Taliesin was a sixth-century poet and one of the five chief bards of the Isle of the Mighty (Wales). Twelve poems attributed to him have survived to the present day, some of which are thought to be authentic, collected in the Book of Taliesin.. Although it is considered too late to be Taliesin's, the poem The Spoils of Annwfn connects him with Arthur and the raid on Annwn. As with his contemporaries, fantastic tales have naturally grown up around Taliesin.
His story begins with the bard as a young boy named Gwion. The great witch Ceridwen assigned him the task of tending her cauldron. For a year and a day he was to stir the magical brew. Ceridwen would then give the mixture, a source of great knowledge, to her son as compensation for his hideous appearance. As the fateful day drew near Gwion accidentally splashed himself with the brew. In licking three drops off his fingers he became the unintended recipient of the All Knowing, and thus became aware of Ceridwen's plans to kill him once he had served his purpose. What remained of the brew was now only poison and the enraged Ceridwen gave chase.With his newly acquired gifts Gwion shifted his shape to that of a hare. Ceridwen followed in the shape of a greyhound. He took to a stream, becoming a fish; Ceridwen followed as an otter. He took to the air as a small bird; she followed as a hawk. Lastly, Gwion became a grain of wheat. Ceridwen, in the shape of a black hen, swallowed him. Returning to her own shape, Ceridwen was now pregnant with Gwion. In time, she gave birth to the child. On seeing his beauty, however, she could not bring herself to kill him, but set him adrift upon the sea in a leather bag. Elphin, the nephew of King Maelgwn, found the bag caught on a salmon weir. He carefully opened it and on seeing the child exclaimed, "Behold a radiant brow!" And so the child was named Taliesin, meaning "Radiant Brow."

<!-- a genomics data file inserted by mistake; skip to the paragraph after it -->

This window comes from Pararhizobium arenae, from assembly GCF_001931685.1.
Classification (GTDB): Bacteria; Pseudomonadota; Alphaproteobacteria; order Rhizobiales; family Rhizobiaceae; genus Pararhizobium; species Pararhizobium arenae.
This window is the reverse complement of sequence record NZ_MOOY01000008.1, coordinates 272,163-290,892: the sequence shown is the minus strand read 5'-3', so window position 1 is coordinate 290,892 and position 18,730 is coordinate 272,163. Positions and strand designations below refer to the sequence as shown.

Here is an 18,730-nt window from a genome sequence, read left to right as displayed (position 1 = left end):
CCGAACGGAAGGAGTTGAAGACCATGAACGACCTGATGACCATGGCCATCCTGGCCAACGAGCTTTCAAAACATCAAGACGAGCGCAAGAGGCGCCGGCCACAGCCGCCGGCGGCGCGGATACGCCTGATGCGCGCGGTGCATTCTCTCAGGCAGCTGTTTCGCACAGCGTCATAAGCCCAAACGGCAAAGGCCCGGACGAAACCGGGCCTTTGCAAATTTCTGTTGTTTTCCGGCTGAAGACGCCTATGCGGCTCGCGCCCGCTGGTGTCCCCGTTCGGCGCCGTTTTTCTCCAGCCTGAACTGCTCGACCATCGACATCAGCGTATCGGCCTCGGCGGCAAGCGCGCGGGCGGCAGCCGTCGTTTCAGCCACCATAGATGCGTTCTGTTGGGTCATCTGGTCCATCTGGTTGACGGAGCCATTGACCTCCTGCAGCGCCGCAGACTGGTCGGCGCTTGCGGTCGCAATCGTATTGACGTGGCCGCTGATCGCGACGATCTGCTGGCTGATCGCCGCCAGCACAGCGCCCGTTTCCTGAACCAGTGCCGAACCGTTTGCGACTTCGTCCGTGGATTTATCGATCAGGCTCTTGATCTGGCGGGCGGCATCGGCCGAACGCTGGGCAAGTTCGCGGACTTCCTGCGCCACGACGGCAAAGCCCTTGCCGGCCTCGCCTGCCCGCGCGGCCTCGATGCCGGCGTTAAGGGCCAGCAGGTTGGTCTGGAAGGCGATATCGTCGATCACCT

Elphin's family took him into their care and raised him. Taliesin's power first attracted attention when he journeyed to the court of King Maelgwn Gwynedd to rescue his imprisoned patron Elphin. To avoid interference from the haughty resident bards, Taliesin cast a spell upon them so that the only words they could speak were "blewrn, blewrn." To add to their indignity, the enchantment also caused them to compulsively finger their bottom lips. Under the disdainful glare of the king, the chief bard, Heinin, strained against the spell. After what seemed an eternity, Heinin managed to blurt out that they were not drunk, as it seemed, but were under a spell cast by the boy in the corner! Now commanding the king's undivided attention, Taliesin stepped forward. The king asked him who he was, and in reply Taliesin began to recite his now famous poem of "I Have Beens," recounting his many incarnations. With the sound of his voice the chains that held Elphin fell away. Taliesin then began to foretell the future of Britain. As he spoke the wind rose until it raged, shaking the hall and nearly drowning his words. As the prophecies drew to a close the wind subsided, leaving all quiet but for the whispered chants of the bards.